What is GDPR? Why should I care?

The General Data Protection Regulation (GDPR) is a European privacy law due to take effect on May 25, 2018. It sets forth new rules governing how companies may collect, store, and use personal data pertaining to and/or originating from individuals in the EU. If you do any business with individuals located in the EU you will need to be sure your website and/or store complies with the GDPR.

You can find a copy of the full text of the GDPR here:

In addition, you can find a step-by-step guide explaining the provisions of the GDPR and how to comply through the UK’s Information Commissioner’s Office here:

What are some of the key changes to data privacy under GDPR?

  • Broader Territorial Applicability – the GDPR applies to any company processing the personal data of persons in the EU, regardless of whether or not the company is located in the EU (the test being whether products or services are being offered to them (for example through a website) or their activity is being monitored in the EU);
  • Consent – if you are relying on consent for the processing of personal data (consent being one ‘lawful basis for processing’) this must be intelligible, specific, and unambiguous, and, where sensitive personal data is to be processed (i.e. health information and certain other data types called “special categories” in the legislation), explicit consent is required. One example of where you will need to rely on consent is for the conducting of direct marketing by electronic means;
  • Penalties – companies found to be in breach of GDPR may be subject to penalties of up to the greater of 4% of annual global turnover and €20 million;
    Expansive Data Subject Rights – under the GDPR, data subjects in the EU have broad and additional rights with respect to their personal data, including among other things, the right to access, correct, port and erase such personal data (i.e. the “right to be forgotten”), and to withdraw their consent for the processing of personal data;
  • Heightened Accountability Obligations – companies processing the personal data of persons in the EU need to ensure that they have documented a lawful basis for data processing activities, engage in ongoing recordkeeping of data processing activities, document their compliance with the principles set out in GDPR and notify relevant authorities of data breaches within 72 hours, and take additional steps to protect and secure personal data;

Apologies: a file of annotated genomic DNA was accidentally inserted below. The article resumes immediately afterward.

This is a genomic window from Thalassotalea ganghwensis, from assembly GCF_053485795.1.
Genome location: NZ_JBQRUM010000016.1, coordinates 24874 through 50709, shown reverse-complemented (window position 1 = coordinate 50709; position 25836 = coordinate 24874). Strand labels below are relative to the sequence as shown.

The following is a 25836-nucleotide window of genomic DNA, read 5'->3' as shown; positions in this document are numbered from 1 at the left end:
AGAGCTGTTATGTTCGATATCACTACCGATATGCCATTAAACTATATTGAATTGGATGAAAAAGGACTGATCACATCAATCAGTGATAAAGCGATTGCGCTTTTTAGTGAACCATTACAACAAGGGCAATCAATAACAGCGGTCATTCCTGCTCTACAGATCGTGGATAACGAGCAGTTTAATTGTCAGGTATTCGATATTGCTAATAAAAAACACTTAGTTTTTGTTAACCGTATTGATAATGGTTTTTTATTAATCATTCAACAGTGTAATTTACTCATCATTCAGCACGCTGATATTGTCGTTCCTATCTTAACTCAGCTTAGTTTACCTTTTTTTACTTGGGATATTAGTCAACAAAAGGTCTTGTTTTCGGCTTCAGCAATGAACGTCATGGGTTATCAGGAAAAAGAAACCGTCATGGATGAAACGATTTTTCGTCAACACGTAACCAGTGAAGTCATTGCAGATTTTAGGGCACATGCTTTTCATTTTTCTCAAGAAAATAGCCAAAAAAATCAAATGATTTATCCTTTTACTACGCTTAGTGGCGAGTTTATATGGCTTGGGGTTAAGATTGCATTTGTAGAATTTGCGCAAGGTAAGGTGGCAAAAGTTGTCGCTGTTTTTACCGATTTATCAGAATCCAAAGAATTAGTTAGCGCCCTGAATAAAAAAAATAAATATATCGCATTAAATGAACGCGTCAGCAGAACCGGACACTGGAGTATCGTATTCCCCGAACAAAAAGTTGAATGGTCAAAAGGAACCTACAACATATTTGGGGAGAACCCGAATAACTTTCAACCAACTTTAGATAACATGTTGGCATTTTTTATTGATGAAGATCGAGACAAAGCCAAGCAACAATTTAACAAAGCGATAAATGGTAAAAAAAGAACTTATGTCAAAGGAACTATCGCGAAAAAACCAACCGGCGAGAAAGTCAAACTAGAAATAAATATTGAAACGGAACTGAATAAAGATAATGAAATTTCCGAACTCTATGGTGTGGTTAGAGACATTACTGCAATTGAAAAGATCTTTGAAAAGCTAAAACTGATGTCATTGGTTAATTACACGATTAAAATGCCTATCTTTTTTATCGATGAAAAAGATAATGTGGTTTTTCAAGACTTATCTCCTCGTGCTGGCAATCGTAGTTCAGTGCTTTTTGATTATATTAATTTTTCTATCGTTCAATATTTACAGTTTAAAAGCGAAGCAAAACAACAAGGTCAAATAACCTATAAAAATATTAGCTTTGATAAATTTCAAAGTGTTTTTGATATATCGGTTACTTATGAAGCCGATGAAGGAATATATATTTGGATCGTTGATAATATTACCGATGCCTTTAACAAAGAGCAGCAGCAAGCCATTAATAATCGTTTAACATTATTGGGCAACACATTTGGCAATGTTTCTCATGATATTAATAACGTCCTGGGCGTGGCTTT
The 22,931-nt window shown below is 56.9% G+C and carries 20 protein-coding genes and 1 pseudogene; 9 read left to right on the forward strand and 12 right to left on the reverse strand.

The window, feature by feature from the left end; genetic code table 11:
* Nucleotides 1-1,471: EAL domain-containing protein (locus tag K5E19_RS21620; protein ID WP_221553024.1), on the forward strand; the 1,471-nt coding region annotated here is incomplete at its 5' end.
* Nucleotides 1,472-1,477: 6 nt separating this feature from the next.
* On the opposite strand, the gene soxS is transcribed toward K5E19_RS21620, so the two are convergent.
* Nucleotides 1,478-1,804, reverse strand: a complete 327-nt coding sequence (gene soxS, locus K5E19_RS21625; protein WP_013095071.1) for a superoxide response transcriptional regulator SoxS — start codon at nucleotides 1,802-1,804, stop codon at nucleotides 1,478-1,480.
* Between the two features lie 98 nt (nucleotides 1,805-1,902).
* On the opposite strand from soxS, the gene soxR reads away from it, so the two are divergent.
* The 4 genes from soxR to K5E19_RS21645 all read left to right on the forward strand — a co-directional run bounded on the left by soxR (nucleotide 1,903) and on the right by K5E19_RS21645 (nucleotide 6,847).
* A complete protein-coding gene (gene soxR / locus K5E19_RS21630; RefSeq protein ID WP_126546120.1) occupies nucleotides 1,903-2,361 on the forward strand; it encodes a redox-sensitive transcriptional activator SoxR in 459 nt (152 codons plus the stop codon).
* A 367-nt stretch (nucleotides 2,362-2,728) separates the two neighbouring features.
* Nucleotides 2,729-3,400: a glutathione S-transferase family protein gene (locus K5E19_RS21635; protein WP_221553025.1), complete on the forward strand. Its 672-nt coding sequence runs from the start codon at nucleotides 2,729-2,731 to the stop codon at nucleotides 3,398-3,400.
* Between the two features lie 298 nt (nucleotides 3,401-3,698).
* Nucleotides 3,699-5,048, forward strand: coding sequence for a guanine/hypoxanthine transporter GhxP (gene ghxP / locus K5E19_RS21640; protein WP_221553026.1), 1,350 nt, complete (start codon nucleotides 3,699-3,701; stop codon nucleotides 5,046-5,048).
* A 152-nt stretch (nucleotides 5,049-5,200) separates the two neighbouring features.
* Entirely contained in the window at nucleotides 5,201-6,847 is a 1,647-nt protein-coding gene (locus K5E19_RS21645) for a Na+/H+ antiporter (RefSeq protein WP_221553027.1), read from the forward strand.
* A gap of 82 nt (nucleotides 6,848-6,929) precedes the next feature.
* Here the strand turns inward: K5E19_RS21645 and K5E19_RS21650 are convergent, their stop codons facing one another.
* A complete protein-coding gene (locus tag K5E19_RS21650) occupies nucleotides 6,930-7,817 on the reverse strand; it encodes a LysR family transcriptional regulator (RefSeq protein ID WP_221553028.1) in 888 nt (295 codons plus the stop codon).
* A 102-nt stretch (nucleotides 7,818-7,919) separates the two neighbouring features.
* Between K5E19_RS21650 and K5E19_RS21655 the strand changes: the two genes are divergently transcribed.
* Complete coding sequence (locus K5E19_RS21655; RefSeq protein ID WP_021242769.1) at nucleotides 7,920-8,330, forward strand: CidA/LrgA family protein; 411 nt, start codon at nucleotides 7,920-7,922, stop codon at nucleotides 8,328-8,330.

• Transparency – under the GDPR companies are required to clearly describe how they process and use personal data, with more detail including their data retention, anonymization, and deletion policies and practices. Companies will as a minimum need a privacy policy on their websites;
  • Compliance – some companies may be required to hire a Data Protection Officer, while all companies are required to train employees on data privacy and ensure vendor compliance with the GDPR; and
  • Definition of Personal Data – the GDPR broadens the definition of personal data to include any information that can be used to directly or indirectly identify an individual, including IP addresses and device IDs.

You can read more about the key changes under the GDPR here:

How do I know if I am a data controller or a data processor under the GDPR?

A data controller determines the purposes and means of the processing of personal data, while a data processor processes personal data on behalf of and according to instructions from the data controller. Depending on the personal data and processing activity in question, you may be either a data controller or a data processor.

How do I prepare for the GDPR? How do I know if I am compliant?

To determine whether you process personal data as a data controller or a data processor, and to understand and assess your compliance with the GDPR, you can use the checklists and self-assessment tools available through the UK’s Information Commissioner’s Office here:

Disclaimer: The information presented is for general information and discussion purposes only and may not be relied upon as legal advice. You should consult a licensed attorney before relying on the general information provided herein.

What Happens if a Company in the US ​Does Not​ Comply?

TBD. The regulation goes into effect May 25, 2018 and until there is a test case in the US, nobody knows how things will play out here. For multinationals with divisions in Europe, compliance is mandatory to avoid fines. For US-based businesses that control or process the personal data of European citizens, compliance is recommended, but not necessarily mandatory until the real-world impact of GDPR is better understood.

  • Let's Talk

    Ready to stand out on the web?
    We’re glad you’re here and we’re happy to help.

    Contact Us